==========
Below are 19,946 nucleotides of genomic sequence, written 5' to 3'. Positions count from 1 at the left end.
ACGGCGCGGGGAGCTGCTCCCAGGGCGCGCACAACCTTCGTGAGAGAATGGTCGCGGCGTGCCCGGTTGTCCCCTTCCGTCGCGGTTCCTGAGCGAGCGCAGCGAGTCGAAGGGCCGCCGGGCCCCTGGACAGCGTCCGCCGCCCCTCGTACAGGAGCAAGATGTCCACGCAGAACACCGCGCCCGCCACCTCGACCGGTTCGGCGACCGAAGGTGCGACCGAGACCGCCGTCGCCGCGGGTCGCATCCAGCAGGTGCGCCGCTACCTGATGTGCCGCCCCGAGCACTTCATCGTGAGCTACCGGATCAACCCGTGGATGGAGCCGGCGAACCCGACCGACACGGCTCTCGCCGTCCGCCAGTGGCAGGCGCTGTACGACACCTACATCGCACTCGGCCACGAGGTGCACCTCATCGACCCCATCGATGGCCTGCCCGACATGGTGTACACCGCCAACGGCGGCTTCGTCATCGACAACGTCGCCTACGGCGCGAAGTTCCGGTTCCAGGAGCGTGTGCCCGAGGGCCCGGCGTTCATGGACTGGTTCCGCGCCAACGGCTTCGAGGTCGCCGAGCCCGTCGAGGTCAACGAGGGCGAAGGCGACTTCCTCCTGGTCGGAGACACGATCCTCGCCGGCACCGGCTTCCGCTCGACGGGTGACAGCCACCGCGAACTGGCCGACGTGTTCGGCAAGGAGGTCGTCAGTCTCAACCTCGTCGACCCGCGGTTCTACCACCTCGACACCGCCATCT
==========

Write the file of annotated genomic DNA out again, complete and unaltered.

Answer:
Below are 19,946 nucleotides of genomic sequence, written 5' to 3'. Positions count from 1 at the left end.
ACGGCGCGGGGAGCTGCTCCCAGGGCGCGCACAACCTTCGTGAGAGAATGGTCGCGGCGTGCCCGGTTGTCCCCTTCCGTCGCGGTTCCTGAGCGAGCGCAGCGAGTCGAAGGGCCGCCGGGCCCCTGGACAGCGTCCGCCGCCCCTCGTACAGGAGCAAGATGTCCACGCAGAACACCGCGCCCGCCACCTCGACCGGTTCGGCGACCGAAGGTGCGACCGAGACCGCCGTCGCCGCGGGTCGCATCCAGCAGGTGCGCCGCTACCTGATGTGCCGCCCCGAGCACTTCATCGTGAGCTACCGGATCAACCCGTGGATGGAGCCGGCGAACCCGACCGACACGGCTCTCGCCGTCCGCCAGTGGCAGGCGCTGTACGACACCTACATCGCACTCGGCCACGAGGTGCACCTCATCGACCCCATCGATGGCCTGCCCGACATGGTGTACACCGCCAACGGCGGCTTCGTCATCGACAACGTCGCCTACGGCGCGAAGTTCCGGTTCCAGGAGCGTGTGCCCGAGGGCCCGGCGTTCATGGACTGGTTCCGCGCCAACGGCTTCGAGGTCGCCGAGCCCGTCGAGGTCAACGAGGGCGAAGGCGACTTCCTCCTGGTCGGAGACACGATCCTCGCCGGCACCGGCTTCCGCTCGACGGGTGACAGCCACCGCGAACTGGCCGACGTGTTCGGCAAGGAGGTCGTCAGTCTCAACCTCGTCGACCCGCGGTTCTACCACCTCGACACCGCCATCT